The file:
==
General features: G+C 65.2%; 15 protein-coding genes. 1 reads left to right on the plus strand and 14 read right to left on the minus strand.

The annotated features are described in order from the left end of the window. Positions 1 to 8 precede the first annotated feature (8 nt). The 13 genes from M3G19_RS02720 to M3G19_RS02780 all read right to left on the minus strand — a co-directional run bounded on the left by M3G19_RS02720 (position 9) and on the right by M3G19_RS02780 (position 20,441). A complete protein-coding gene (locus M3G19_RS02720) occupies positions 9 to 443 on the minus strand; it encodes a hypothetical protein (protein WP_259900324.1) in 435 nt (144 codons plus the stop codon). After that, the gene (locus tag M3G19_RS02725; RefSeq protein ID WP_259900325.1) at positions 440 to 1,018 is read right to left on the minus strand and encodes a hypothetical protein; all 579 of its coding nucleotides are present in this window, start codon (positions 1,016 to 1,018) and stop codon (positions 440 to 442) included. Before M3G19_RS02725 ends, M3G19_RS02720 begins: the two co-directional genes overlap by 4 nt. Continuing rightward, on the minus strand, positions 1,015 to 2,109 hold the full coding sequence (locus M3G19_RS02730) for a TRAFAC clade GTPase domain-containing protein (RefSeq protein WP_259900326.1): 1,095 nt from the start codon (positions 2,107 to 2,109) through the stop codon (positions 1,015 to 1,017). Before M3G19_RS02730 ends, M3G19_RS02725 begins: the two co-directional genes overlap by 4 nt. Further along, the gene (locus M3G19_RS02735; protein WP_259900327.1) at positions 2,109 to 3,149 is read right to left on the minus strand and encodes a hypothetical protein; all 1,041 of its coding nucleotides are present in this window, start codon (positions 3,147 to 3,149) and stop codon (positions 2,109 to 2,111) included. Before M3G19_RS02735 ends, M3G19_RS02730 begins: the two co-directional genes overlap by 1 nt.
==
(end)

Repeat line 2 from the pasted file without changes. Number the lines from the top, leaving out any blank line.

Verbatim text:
The annotated features are described in order from the left end of the window. Positions 1 to 8 precede the first annotated feature (8 nt). The 13 genes from M3G19_RS02720 to M3G19_RS02780 all read right to left on the minus strand — a co-directional run bounded on the left by M3G19_RS02720 (position 9) and on the right by M3G19_RS02780 (position 20,441). A complete protein-coding gene (locus M3G19_RS02720) occupies positions 9 to 443 on the minus strand; it encodes a hypothetical protein (protein WP_259900324.1) in 435 nt (144 codons plus the stop codon). After that, the gene (locus tag M3G19_RS02725; RefSeq protein ID WP_259900325.1) at positions 440 to 1,018 is read right to left on the minus strand and encodes a hypothetical protein; all 579 of its coding nucleotides are present in this window, start codon (positions 1,016 to 1,018) and stop codon (positions 440 to 442) included. Before M3G19_RS02725 ends, M3G19_RS02720 begins: the two co-directional genes overlap by 4 nt. Continuing rightward, on the minus strand, positions 1,015 to 2,109 hold the full coding sequence (locus M3G19_RS02730) for a TRAFAC clade GTPase domain-containing protein (RefSeq protein WP_259900326.1): 1,095 nt from the start codon (positions 2,107 to 2,109) through the stop codon (positions 1,015 to 1,017). Before M3G19_RS02730 ends, M3G19_RS02725 begins: the two co-directional genes overlap by 4 nt. Further along, the gene (locus M3G19_RS02735; protein WP_259900327.1) at positions 2,109 to 3,149 is read right to left on the minus strand and encodes a hypothetical protein; all 1,041 of its coding nucleotides are present in this window, start codon (positions 3,147 to 3,149) and stop codon (positions 2,109 to 2,111) included. Before M3G19_RS02735 ends, M3G19_RS02730 begins: the two co-directional genes overlap by 1 nt.